The solution structure and dynamics of human neutrophil gelatinase-associated lipocalin

Coles M, Diercks T, Muehlenweg B, Bartsch S, Zolzer V, Tschesche H, Kessler H (1999)
JOURNAL OF MOLECULAR BIOLOGY 289(1): 139-157.

Journal Article | Published | English

No fulltext has been uploaded

Author
; ; ; ; ; ;
Abstract
Human neutrophil gelatinase-associated lipocalin (HNGAL) is a member of the lipocalin family of extracellular proteins that function as transporters of small, hydrophobic molecules. HNGAL, a component of human blood granulocytes, binds bacterially derived formyl peptides that act as chemotactic agents and induce leukocyte granule discharge. HNGAL also forms a complex with the proenzyme form of matrix metalloproteinase-9 (pro-MMP-9, or progelatinase B) via an intermolecular disulphide bridge. This association allows the subsequent formation of ternary and quaternary metalloproteinase/inhibitor complexes that vary greatly in their metalloproteinase activities. The structure and dynamics of apo-HNGAL have been determined by NMR spectroscopy. Simulated annealing calculations yielded a set of 20 convergent structures with an average backbone RMSD from mean coordinate positions of 0.79(+/-0.13) Angstrom over secondary structure elements. The overall rotational correlation time (13.3 ns) derived from N-15 relaxation data is consistent with a monomeric protein of the size of HNGAL (179 residues) under the experimental conditions (1.4 mM protein, pH 6.0, 24.5 degrees C). The structure features an eight stranded antiparallel beta-barrel, typical of the lipocalin family. One end of the barrel is open, providing access to the binding site within the barrel cavity, while the other is closed by a short 3(10)-helix. The free cysteine residue required for association with pro-MMP-9 lies in an inter-strand loop at the closed end of the barrel. The structure provides a detailed model of the ligand-binding site and has led to the proposal of a site for pro-MMP-9 association. Dynamic data correlate well with structural features, which has allowed us to investigate a mechanism by which a cell-surface receptor might distinguish between apo and holo-HNGAL through conformational changes at the open end of the barrel. (C) 1999 Academic Press.
Publishing Year
ISSN
PUB-ID

Cite this

Coles M, Diercks T, Muehlenweg B, et al. The solution structure and dynamics of human neutrophil gelatinase-associated lipocalin. JOURNAL OF MOLECULAR BIOLOGY. 1999;289(1):139-157.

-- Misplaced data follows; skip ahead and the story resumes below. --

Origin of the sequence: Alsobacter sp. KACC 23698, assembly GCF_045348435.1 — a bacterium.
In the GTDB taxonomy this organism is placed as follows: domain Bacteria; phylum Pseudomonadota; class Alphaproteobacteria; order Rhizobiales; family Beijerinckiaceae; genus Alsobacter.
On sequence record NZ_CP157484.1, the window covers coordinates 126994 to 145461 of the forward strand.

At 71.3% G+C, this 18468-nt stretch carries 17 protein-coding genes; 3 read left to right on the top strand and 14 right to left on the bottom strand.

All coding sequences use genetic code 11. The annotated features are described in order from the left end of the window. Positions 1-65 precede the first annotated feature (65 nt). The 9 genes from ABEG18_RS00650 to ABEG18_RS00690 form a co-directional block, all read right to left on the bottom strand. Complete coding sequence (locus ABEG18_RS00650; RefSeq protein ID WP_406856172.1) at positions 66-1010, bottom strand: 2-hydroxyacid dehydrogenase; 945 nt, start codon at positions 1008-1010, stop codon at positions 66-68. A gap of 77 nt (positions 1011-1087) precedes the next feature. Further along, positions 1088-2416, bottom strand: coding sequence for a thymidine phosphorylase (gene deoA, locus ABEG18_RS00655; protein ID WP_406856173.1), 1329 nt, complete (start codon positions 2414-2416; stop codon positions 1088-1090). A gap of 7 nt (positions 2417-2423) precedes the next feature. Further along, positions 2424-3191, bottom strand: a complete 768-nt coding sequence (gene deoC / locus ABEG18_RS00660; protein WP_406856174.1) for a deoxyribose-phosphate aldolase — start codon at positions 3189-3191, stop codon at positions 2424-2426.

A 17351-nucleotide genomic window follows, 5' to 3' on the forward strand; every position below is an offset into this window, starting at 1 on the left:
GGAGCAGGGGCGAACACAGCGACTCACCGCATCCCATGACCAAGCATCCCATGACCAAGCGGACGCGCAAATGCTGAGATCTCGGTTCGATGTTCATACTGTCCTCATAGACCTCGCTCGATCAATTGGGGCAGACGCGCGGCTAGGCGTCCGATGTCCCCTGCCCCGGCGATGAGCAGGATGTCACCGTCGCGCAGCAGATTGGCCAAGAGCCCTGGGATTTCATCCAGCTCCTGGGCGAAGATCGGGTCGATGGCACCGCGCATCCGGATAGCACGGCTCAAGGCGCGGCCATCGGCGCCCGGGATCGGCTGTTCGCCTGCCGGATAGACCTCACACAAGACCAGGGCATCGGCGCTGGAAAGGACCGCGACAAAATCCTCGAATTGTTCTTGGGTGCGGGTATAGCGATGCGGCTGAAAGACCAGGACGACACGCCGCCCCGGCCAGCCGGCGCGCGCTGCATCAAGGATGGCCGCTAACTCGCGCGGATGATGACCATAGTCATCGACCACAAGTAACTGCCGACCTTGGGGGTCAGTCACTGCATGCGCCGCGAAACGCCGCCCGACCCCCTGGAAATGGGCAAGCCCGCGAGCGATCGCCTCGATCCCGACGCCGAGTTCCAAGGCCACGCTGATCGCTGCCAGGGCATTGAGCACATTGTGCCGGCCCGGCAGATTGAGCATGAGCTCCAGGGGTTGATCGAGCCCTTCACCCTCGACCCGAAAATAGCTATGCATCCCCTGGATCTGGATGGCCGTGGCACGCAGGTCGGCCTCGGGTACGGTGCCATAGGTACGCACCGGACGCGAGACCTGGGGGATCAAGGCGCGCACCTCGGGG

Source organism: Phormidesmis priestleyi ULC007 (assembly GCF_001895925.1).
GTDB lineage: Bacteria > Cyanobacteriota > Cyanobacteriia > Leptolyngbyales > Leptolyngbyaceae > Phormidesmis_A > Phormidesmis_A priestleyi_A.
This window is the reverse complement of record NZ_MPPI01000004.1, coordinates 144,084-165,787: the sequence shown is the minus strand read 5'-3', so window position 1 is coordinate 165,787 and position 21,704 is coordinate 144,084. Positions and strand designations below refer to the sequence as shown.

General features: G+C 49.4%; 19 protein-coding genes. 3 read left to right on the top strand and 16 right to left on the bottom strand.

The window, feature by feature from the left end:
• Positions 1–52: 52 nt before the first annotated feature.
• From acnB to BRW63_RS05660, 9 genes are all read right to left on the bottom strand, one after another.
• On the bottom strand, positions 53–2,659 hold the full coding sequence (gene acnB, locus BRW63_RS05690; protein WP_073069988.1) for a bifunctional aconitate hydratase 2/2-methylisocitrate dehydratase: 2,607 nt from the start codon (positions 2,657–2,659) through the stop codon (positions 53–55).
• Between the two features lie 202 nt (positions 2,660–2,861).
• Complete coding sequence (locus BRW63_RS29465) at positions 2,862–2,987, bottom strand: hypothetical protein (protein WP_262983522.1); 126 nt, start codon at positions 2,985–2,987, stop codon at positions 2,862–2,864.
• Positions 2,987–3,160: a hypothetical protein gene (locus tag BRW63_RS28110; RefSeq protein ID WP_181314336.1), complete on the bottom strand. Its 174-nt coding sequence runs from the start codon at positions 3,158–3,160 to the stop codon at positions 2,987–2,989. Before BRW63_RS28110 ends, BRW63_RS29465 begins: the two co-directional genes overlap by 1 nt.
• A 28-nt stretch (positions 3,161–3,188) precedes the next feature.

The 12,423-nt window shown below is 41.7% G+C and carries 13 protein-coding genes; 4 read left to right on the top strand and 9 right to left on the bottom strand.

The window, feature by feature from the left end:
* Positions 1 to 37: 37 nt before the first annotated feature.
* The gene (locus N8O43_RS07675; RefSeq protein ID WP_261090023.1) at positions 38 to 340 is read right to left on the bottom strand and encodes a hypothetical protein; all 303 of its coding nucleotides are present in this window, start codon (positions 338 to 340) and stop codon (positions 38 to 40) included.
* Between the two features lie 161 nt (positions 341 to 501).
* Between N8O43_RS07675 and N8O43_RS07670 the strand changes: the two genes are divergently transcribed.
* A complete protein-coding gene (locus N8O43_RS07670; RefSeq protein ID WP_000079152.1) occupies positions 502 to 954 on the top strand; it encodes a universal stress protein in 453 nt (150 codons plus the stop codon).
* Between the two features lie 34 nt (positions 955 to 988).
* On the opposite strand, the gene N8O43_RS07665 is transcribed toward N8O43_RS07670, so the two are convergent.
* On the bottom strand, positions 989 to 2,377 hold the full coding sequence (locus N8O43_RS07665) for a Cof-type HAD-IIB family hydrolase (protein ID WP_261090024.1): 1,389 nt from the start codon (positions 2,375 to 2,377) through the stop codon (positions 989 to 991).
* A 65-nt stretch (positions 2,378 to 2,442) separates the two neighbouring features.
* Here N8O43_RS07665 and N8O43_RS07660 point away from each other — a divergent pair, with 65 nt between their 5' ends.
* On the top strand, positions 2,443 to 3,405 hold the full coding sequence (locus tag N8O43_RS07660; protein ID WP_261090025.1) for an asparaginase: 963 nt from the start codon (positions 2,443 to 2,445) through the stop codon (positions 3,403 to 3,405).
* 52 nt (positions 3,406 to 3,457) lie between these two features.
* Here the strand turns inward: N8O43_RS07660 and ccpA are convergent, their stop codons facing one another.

Coles, M., Diercks, T., Muehlenweg, B., Bartsch, S., Zolzer, V., Tschesche, H., & Kessler, H. (1999). The solution structure and dynamics of human neutrophil gelatinase-associated lipocalin. JOURNAL OF MOLECULAR BIOLOGY, 289(1), 139-157.
Coles, M., Diercks, T., Muehlenweg, B., Bartsch, S., Zolzer, V., Tschesche, H., and Kessler, H. (1999). The solution structure and dynamics of human neutrophil gelatinase-associated lipocalin. JOURNAL OF MOLECULAR BIOLOGY 289, 139-157.
Coles, M., et al., 1999. The solution structure and dynamics of human neutrophil gelatinase-associated lipocalin. JOURNAL OF MOLECULAR BIOLOGY, 289(1), p 139-157.
M. Coles, et al., “The solution structure and dynamics of human neutrophil gelatinase-associated lipocalin”, JOURNAL OF MOLECULAR BIOLOGY, vol. 289, 1999, pp. 139-157.
Coles, M., Diercks, T., Muehlenweg, B., Bartsch, S., Zolzer, V., Tschesche, H., Kessler, H.: The solution structure and dynamics of human neutrophil gelatinase-associated lipocalin. JOURNAL OF MOLECULAR BIOLOGY. 289, 139-157 (1999).
Coles, M, Diercks, T, Muehlenweg, B, Bartsch, S, Zolzer, V, Tschesche, Harald, and Kessler, H. “The solution structure and dynamics of human neutrophil gelatinase-associated lipocalin”. JOURNAL OF MOLECULAR BIOLOGY 289.1 (1999): 139-157.
This data publication is cited in the following publications:
This publication cites the following data publications:

33 Citations in Europe PMC

Data provided by Europe PubMed Central.

Evaluation of Early Markers of Nephropathy in Patients with Type 2 Diabetes Mellitus.
De Muro P, Lepedda AJ, Nieddu G, Idini M, Tram Nguyen HQ, Lobina O, Fresu P, Formato M., Biochem Res Int 2016(), 2016
PMID: 26904288
Assessment of kidney function in diabetic patients. Is there a role for new biomarkers NGAL, cystatin C and KIM-1?
Matys U, Bachorzewska-Gajewska H, Malyszko J, Dobrzycki S., Adv Med Sci 58(2), 2013
PMID: 24384771
Supporting immunoassay design with biophysical tools.
Ruan Q, Saldana SC, Grenier FC, Tetin SY., Anal. Biochem. 437(1), 2013
PMID: 23453975
A new model for mapping the peptide backbone: predicting proton chemical shifts in proteins.
Barneto JL, Avalos M, Babiano R, Cintas P, Jimenez JL, Palacios JC., Org. Biomol. Chem. 8(4), 2010
PMID: 20135044
Model-free analysis for large proteins at high magnetic field strengths.
Chang SL, Hinck AP, Ishima R., J. Biomol. NMR 38(4), 2007
PMID: 17593525
Methyl dynamics in crystalline amino acids: MD and NMR.
Chatfield DC, Augsten A, D'Cunha C, Wong SE., J Comput Chem 24(9), 2003
PMID: 12759905
NMR evidence for progressive stabilization of native-like structure upon aggregation of acid-denatured LysN.
Alexandrescu AT, Lamour FP, Jaravine VA., J. Mol. Biol. 295(2), 2000
PMID: 10623523

Export

0 Marked Publications

Open Data PUB

Web of Science

View record in Web of Science®

Sources

PMID: 10339412
PubMed | Europe PMC

Search this title in

Google Scholar